I’d Like to Say ‘You’re Welcome’ to the Little People, or, How Winning the Loft’s Fall Writing Contest Has Changed My Life
Why hello there.
Seeing as I’ve recently graced the covers of Minnesota Trimonthly and Southwestern Tundra Magazine, not to mention all twelve centerfolds in my best-selling 2013 Me-ow: Sexy Cats calendar (buy quick before they’re gone!), I believe that my reputation as a rich and successful literary star precedes me. So before I go any further, I’d just like to say, You’re welcome, it’s really my pleasure; and, Yes, I’ll be available to sign autographs in the lobby after the program is over.
I’m not usually one for speeches—I’ve been told to keep a low profile following, ha ha, that unfortunate incident at the grand opening of the Mankato Hy-Vee—but when The Loft recently approached me to reflect upon my achievements, which are truly awe-inspiring, mind you, because I’m not even thirty, I could hardly say no. Because I owe some—not all, obviously, maybe about five percent—of my success to the Loft, which awarded me the grand prize for their 2012 Fall Writing Contest. The grand prize! Some of you may have submitted your own stories to this contest, and I’d like to take a moment and thank you retroactively for your work, which made my own seem that much better.
Yes. Thanks to you and the Loft, I have been catapulted to heights of fame and fortune previously unknown to the local literati. I had to sign a confidentiality agreement before accepting the prize so am therefore not at liberty to discuss the terms, but let’s just say that someone in this room may or may not have a controlling stake in a grocery chain rhyming with “Schmyerly’s.” I was also treated to dinner at what true bourgeoisie call an “upscale” restaurant at the West End, during which I drank six martinis and ordered three plates of chicken wings and didn’t even have to skip out on the bill. Fancy!
Also, on the day they announced the winners, I made seven-and-a-half new Facebook friends (one of them was in utero), bringing my grand total to 83. Thirteen more people followed me on Twitter, and not a single one was trying to get a copy of my credit report. I started getting fan mail on a regular basis right around this time, too: people generously offering discounts from 1-800-FLOWERS, and one funny guy who kept making jokes about enlarging a certain male member. I wrote him back teasingly and said, silly fan, don’t you know that I’m a girl? To which he replied with a winky smile and a link to a website with a lot of x’s in the name. To be honest I’ve been so busy with work I haven’t had a chance to visit it yet.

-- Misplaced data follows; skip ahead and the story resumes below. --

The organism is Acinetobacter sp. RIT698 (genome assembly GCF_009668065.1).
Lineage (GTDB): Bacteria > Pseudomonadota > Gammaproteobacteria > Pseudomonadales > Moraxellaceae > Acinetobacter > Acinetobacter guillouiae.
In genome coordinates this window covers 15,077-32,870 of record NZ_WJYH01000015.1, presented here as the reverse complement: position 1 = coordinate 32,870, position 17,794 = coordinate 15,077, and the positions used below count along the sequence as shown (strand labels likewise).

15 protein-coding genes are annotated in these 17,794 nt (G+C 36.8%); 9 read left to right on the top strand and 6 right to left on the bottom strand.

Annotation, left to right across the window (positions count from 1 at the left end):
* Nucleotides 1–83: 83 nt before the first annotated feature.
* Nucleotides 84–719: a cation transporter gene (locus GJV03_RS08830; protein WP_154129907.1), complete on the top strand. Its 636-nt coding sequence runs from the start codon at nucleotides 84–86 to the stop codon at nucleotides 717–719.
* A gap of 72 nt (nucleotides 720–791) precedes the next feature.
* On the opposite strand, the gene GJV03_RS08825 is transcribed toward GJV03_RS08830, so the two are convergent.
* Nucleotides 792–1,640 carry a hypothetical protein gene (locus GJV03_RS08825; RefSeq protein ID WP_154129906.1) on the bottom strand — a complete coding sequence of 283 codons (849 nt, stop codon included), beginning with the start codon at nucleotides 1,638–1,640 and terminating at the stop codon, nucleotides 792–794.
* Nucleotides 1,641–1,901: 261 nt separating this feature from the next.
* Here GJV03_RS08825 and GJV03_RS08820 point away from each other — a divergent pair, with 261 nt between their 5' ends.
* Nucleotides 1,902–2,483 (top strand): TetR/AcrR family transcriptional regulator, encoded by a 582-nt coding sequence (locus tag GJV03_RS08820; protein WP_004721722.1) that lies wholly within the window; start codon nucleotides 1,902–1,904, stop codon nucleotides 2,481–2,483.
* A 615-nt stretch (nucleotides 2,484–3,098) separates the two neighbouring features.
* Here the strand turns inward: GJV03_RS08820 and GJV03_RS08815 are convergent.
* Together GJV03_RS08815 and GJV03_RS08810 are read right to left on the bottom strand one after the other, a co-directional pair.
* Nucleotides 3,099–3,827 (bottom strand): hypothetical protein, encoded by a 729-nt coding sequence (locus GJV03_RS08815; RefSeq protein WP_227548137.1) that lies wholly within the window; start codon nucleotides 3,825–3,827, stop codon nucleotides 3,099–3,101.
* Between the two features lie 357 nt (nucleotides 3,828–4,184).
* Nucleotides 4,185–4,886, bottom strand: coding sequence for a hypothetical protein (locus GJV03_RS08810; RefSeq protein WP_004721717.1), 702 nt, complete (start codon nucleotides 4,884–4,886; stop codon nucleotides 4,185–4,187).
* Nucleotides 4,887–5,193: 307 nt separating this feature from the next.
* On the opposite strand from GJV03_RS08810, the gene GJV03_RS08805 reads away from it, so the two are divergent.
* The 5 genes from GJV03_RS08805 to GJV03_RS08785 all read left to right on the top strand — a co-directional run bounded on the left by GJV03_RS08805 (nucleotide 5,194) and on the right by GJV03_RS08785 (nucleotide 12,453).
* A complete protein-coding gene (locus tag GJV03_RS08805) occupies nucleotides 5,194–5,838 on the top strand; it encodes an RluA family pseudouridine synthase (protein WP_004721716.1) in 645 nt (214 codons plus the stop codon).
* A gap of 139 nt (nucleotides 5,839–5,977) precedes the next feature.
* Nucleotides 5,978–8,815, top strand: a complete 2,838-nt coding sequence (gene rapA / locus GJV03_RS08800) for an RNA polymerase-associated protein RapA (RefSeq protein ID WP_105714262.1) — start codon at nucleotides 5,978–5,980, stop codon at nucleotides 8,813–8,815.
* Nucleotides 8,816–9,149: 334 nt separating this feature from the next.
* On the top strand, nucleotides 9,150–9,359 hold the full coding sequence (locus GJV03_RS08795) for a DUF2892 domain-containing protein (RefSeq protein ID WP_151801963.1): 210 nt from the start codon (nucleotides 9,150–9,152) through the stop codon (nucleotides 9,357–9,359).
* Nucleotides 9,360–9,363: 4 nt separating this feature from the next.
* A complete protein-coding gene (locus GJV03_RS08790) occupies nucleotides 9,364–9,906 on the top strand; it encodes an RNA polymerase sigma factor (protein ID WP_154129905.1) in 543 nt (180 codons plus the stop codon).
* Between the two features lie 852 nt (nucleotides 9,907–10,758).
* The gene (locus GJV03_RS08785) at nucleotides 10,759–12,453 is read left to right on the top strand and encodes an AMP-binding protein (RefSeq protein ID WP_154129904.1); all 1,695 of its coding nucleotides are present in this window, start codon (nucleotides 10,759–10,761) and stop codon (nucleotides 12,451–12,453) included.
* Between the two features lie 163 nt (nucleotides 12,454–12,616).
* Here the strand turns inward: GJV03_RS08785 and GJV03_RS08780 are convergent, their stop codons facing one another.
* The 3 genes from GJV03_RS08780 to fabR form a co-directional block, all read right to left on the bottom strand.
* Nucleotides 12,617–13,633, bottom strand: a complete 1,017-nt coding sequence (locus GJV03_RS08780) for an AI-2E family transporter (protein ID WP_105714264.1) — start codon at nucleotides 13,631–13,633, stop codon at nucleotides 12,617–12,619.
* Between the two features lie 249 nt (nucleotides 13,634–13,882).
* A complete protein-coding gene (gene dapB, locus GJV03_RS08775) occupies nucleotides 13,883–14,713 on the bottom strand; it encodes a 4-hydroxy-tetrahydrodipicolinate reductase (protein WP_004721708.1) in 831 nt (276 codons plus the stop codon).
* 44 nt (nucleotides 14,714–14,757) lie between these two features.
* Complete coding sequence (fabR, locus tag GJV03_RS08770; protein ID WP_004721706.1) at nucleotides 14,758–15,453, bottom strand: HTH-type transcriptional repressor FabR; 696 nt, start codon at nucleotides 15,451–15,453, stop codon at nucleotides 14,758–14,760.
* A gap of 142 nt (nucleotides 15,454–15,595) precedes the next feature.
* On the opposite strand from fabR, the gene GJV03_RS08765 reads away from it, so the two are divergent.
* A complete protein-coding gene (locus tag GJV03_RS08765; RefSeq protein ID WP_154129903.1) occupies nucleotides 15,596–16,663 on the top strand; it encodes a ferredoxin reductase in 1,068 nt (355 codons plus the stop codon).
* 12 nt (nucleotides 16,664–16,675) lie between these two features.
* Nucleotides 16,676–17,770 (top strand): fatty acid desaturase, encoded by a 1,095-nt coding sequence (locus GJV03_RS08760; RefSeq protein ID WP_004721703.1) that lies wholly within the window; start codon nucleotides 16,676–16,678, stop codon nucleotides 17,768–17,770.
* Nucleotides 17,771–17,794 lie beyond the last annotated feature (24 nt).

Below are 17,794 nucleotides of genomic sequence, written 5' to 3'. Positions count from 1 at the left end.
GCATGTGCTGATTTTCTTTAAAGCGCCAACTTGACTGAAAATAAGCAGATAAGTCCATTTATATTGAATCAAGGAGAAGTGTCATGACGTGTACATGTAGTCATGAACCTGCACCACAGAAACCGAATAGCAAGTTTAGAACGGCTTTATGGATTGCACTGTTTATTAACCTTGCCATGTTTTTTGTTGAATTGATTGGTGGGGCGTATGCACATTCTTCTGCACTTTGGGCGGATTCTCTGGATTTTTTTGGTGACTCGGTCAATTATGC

I’d like to conclude this speech by offering some sage advice. Because now that I’m famous and prosperous beyond both yours and my wildest dreams, people are always asking for advice. I’m sure you’re no different. To keep it simple, I always explain that my philosophy on life can be boiled down to three no-fail rules. The first one is, apply to everything. The second one is, try really hard. And the third one is, don’t invest your literary prize money with a bald guy named Lenny, because the talking Roomba in the shape of a husband he said he invented is TOTALLY NOT REAL. Which leads me to my fourth and bonus rule: never trust people with disposable cell phones.
That is all for today.
You’re welcome again.
Please, quiet down. I’m blushing.
Sally Franson is an award-winning journalist, graduate teaching artist of creative nonfiction at the University of Minnesota, and the winner of the Loft's Fall Writing Contest with Minnesota Premiere Publications. Her writing has been published in DailyCandy, The L magazine, and Isthmus, as well as various blogs. She recently recorded a podcast with the Wisconsin Story Project and is currently working on a memoir. Her lyric essay “A Benediction” recently won the 2011 Gesell Award in Creative Nonfiction from the University of Minnesota. She will teach the single-session class "Opening to the Sacred: Writing as Meditation" at One Yoga in Minneapolis on February 23.
Submit to the Loft's Spring Writing Contest with Minnesota Premiere Publications, which focuses on MYSTERY.
Deadline: Monday, February 4.